News and views

  • Our picks: pre-kindergarten classes that may still have room

    Written by Lydie Raschka
    There's been a rush to sign up for pre-kindergarten in the past few days. Yet, under Mayor DeBlasio's huge pre-k expansion effort there are still some good options among a variety of pre-k choices—regular public schools, charter schools and programs housed in community organizations. (These organizations, such as churches, temples, libraries and YMCAs are called Community Based Early Childhood Centers.) And, even at this late stage, the Department of Education is adding new seats. For…
  • College Counselor: To-do list for juniors & seniors

    Written by Dr. Jane S. Gabin
    School starts on Sept. 4 and for high school juniors and seniors, this means it's also time to start thinking about college. Here's my advice on what to focus on as you look ahead to college. Juniors: The most important thing you can do for yourself this year is to concentrate on your studies. Take the most challenging courses you can, and strive to do well. If you are involved in some extra-curricular activities you…
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  • New peak enrollment centers open Aug. 27 - Sept. 12

    Written by Pamela Wheaton
    Students who are new to New York City public schools or who are re-entering city schools after a time away, may register at special temporary enrollment centers beginning on Aug. 27 in all boroughs. The centers are open Monday-Friday, 8 am to 3 pm through Sept. 12, with the exception of Sept. 1, Labor Day. Regular enrollment centers will be closed from Aug. 22 to Sept. 15. All high school students should go to the…
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  • Free lunch for grades 6-8, but you must fill out forms

    Written by Chalkbeat
    Originally posted on Chalkbeat by Patrick Wall on August 20, 2014 Every year, teachers must cajole students into submitting family-income forms, which entitles needy students to subsidized lunches and many schools to federal funds. This fall, that annual rite could become much harder for some schools. Because the city will for the first time offer free lunch to all middle-school students, the children will receive meals regardless of whether they turn in the forms—but schools…
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  • Pre-k expansion may suck life out of EarlyLearn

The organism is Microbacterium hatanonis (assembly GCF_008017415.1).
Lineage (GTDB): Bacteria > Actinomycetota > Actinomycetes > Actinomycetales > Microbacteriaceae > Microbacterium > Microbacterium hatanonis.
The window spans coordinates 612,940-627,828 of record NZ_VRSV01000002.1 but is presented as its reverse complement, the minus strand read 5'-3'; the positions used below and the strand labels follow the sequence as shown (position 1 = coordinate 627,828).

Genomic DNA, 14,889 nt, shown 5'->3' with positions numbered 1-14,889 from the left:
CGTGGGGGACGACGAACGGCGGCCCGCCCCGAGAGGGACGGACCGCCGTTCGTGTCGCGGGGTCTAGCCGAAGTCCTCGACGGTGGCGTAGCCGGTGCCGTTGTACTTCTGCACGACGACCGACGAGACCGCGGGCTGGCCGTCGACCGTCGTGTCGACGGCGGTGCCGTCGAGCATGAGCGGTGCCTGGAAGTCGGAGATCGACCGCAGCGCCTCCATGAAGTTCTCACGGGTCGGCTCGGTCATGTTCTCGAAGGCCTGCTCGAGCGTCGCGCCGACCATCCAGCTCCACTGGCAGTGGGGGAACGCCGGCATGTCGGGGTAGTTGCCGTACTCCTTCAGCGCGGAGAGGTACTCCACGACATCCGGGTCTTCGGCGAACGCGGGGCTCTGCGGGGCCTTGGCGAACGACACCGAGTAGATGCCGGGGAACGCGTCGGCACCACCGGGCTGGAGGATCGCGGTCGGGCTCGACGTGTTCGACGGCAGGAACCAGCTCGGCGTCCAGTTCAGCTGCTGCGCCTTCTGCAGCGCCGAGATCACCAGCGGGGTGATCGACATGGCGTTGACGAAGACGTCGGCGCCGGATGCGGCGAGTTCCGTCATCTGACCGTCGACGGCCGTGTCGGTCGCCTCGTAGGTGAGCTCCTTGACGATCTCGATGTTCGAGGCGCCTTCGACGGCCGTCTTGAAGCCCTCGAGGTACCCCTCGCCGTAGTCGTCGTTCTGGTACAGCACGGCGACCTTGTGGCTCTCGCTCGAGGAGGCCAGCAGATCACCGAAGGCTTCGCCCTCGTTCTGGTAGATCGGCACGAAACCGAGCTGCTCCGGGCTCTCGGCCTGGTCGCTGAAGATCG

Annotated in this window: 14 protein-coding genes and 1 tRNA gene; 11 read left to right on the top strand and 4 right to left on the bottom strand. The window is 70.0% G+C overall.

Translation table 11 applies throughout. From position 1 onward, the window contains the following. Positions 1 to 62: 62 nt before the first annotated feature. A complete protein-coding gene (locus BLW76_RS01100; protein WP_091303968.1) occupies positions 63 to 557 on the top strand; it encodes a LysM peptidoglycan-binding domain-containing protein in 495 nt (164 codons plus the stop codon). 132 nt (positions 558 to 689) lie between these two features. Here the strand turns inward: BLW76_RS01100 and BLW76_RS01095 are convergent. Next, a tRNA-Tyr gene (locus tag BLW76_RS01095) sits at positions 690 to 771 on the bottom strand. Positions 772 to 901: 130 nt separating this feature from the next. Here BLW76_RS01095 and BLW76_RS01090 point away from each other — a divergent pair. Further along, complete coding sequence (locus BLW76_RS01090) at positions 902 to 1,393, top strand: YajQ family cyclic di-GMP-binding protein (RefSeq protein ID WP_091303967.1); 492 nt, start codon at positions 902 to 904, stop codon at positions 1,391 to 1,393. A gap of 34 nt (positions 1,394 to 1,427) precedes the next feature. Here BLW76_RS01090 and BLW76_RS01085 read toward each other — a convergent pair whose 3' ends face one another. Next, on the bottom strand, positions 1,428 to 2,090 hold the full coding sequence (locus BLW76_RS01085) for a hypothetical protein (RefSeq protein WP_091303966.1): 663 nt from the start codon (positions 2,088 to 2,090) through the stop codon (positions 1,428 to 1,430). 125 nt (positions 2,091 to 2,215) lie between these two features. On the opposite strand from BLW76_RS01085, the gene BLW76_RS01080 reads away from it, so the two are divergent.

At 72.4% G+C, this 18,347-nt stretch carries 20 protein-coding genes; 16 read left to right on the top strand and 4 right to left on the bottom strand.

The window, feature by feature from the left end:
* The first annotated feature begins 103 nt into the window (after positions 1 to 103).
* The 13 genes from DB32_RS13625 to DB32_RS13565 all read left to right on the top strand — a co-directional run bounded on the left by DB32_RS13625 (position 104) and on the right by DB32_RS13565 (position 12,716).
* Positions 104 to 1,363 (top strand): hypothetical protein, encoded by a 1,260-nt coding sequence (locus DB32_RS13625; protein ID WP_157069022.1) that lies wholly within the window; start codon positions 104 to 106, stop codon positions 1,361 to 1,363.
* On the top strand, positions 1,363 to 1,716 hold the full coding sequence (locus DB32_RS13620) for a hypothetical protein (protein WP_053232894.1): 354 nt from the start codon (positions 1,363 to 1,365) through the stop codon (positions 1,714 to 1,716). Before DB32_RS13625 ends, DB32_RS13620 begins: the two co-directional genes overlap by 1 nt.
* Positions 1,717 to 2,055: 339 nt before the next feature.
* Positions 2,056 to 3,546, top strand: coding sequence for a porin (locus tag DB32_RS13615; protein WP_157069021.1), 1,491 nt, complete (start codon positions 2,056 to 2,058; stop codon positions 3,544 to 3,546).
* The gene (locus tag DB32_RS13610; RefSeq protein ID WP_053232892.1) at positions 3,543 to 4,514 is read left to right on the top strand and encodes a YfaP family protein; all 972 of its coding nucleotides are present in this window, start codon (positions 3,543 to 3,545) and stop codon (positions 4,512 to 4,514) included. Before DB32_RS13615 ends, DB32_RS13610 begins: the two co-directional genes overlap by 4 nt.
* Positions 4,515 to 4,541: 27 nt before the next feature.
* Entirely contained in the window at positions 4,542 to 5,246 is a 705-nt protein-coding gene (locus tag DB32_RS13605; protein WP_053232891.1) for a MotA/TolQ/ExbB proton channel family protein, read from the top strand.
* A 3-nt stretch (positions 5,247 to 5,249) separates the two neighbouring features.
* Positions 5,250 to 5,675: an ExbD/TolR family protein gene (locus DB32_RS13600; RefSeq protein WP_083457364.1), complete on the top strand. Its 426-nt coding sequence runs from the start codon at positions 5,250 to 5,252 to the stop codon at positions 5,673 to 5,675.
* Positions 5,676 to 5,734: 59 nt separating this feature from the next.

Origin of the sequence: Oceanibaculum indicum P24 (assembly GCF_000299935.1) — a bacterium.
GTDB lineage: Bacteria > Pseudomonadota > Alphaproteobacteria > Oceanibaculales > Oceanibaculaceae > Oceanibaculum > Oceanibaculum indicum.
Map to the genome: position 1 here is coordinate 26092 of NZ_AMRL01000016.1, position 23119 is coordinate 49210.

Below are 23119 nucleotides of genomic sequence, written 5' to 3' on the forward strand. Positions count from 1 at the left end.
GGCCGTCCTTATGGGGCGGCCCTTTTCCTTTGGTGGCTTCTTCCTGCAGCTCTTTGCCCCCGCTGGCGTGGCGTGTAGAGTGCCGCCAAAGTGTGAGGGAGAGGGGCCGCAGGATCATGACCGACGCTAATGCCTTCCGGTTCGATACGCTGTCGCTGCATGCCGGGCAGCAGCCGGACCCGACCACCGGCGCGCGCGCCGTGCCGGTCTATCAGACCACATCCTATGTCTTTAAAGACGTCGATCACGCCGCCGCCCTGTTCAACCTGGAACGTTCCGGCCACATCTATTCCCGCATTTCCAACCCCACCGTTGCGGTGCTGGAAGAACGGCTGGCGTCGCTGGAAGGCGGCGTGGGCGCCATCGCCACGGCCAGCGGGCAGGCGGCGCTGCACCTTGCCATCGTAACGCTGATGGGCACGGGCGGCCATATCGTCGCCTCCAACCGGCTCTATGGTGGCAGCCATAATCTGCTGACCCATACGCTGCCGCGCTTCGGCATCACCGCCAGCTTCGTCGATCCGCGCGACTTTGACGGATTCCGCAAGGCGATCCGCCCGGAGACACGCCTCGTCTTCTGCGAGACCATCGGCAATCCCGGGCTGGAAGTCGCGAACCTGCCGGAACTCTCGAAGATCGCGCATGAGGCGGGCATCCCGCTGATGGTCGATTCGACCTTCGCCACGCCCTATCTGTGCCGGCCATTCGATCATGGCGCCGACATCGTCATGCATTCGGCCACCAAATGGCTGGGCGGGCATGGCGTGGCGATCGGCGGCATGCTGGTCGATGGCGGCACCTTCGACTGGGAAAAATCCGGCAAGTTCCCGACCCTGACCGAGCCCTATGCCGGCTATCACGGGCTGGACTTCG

Written by Abigail Kramer
    It's crunch time for pre-kindergarten. In just a couple of weeks, the city will open 2,000 new, full-day classrooms in schools and community centers across the five boroughs. If the city gets it right, the pre-k expansion could set a national standard for universal, high-quality instruction for 4-year-olds. Unfortunately, it could also be the cause of death for programs serving those 4-year-olds' younger siblings.Though it has stood alone in the political spotlight this year, universal pre-k…
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  • De Blasio sees city on path to higher test scores

    Written by Gail Robinson
    Bill de Blasio had been mayor for less than four months when the city's elementary and middle school students took standardized tests this past April. And, according to numbers released on Thursday, more than 68 percent of students who took the tests this year failed to meet state standards in English; 64 percent fell short in math. Still, the scores are somewhat higher than they were when de Blasio's predecessor, Michael Bloomberg, announced test results…
 

How to apply to middle school

  • What to look for on a school tour.

    Most schools offer tours in the fall. Some districts offer middle school choice fairs in the evening or on a weekend where you can meet the principals and students of a number of schools. Here’s what to look for: Quality of teaching Try to look… Read more and watch video
  • Zoned schools and middle school choice

    In some of the city’s 32 school districts, children are assigned to a middle school according to their home address. In others, children must apply to middle school (although they are guaranteed a seat somewhere in the district.) To find out whether your child has… Read more and watch video